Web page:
Although the federal government is taking steps to encourage masking in schools, many governors are upholding bans on mask mandates, making it increasingly unlikely that this type of precaution will be as widespread as it needs to be to seriously slow the Delta variant in schools. For this and other reasons, many of the teachers we talked to have started looking more seriously into their side hustles.

“The last two months of the school year in 2020…we shifted to remote learning. This is what led me to my decision to resign from my position during the summer,” explained Heather Keita, a former high school chemistry teacher turned website-owner. “I started this website a few months prior, but just as a hobby, nothing as something I foresaw I could do full-time…Since leaving my teaching job, I have learned skills in digital marketing and content development…allowing me to earn an income from my website,” she finished.

Chris Daniel has also invested in a website for supplemental income, based on his knowledge of and passion for music. “I have been working as an online marketer for my affiliate site…and if/when I make a comparable income to that of a teacher I will be walking away from my current career, at least until the pandemic is well and truly over,” he explained.

75% Say They Are Updating Their Resumes

Three out of four of the teachers we surveyed say they have recently updated or are actively working on their resumes in anticipation of switching jobs. In addition to starting their own side businesses, several teachers we interviewed are planning on switching industries entirely. Rory Roberts, a teacher for 13 years, explained, “I took a massive pay cut in exchange for a healthier work-life balance, and I have zero regrets.”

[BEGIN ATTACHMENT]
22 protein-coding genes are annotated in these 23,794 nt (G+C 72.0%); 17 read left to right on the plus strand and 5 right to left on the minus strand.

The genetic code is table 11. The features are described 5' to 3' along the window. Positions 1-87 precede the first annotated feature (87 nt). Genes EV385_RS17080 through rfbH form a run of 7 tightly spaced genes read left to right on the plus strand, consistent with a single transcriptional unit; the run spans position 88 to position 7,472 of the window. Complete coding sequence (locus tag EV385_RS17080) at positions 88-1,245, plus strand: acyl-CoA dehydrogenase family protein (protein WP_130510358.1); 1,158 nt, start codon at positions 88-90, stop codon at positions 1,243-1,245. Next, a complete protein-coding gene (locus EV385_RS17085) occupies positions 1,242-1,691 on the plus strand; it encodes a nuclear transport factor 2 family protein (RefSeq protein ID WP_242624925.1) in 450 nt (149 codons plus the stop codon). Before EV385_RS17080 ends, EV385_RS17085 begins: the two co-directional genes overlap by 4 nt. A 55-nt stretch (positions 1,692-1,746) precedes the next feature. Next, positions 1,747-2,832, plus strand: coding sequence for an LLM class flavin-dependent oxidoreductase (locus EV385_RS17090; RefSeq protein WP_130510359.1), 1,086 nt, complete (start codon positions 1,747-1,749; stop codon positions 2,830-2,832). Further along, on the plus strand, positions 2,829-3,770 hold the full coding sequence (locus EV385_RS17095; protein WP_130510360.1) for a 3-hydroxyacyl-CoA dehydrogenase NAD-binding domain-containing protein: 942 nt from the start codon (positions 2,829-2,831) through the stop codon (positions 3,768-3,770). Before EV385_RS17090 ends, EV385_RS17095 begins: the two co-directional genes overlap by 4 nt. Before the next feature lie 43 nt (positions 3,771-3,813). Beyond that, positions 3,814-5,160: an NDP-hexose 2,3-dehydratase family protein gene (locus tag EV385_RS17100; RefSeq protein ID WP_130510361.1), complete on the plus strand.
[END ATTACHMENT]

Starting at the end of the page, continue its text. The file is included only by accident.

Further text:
“COVID-19, though terrible in so many ways, was a huge wake-up call in my life that this is not what I want to do forever…” she continued. “These days, I work as a front desk sales associate for an upscale design showroom and I’m having a great time…though it’s a pretty big pay cut, I feel much safer there than at school…”

Of those we surveyed, one quarter say they plan to stay in education but not as a K-12 teacher, while 17% plan to move to the tech industry, 13% to healthcare, and 12% to service or hospitality.

In addition to her job at the design showroom, Roberts also plans to continue to tutor students online. “I’m really excited, because I’ve gotten approved to teach on Outschool, so I’m going to get to continue working with students in a really fun medium. I…am confident that I’ll be able to build up some decent side hustle income to eventually get me back to my previous earnings but without having to sacrifice my health or sanity,” she finished.

High school language specialist Teagan Kane also plans to continue tutoring remotely along with other online endeavors. “I am looking to move to the online writing space. I have dabbled in SEO for the last few years but never really took the step…I would also like to coach others to help them leave their brick and mortar teaching jobs to travel and either work in another country, or teach online, as the hybrid model I feel is the future…”

“This could be a nice supplemental income I could do anywhere,” she continued. “I am also a scuba and freediving instructor and with the writing, diving, [and coaching], I would hopefully be my own boss soon enough,” she stated.

With so many remote job opportunities and online side hustles available today, it’s no wonder that many teachers are working on their resumes in order to leave their stressful jobs for what must seem like greener pastures. However, the past 18 months have shown that remote learning is not an effective substitute for most students, and that many may have lost up to an entire school year’s worth of academic gains. With 78% of teachers we surveyed stating they think many more of their colleagues will be leaving their jobs, the U.S. may be facing an even more extreme teacher shortage in the near future if the jobs don’t become safer and better paid.

Survey Methodology:

All data found within this report is based on a survey commissioned by and conducted online by the survey platform Pollfish. In total, 1,000 Americans were surveyed. All respondents had to pass two screening questions to ensure that they had taught K-12 during the past 18 months, and had also left or considered leaving their jobs since then. The survey ran between August 16, 2021, and August 17, 2021. Half of respondents indicated that they taught in private schools, and half taught in public schools. 518 respondents taught or teach elementary school, 445 taught or teach middle school, and 429 taught or teach high school. For the raw data, please contact [email protected].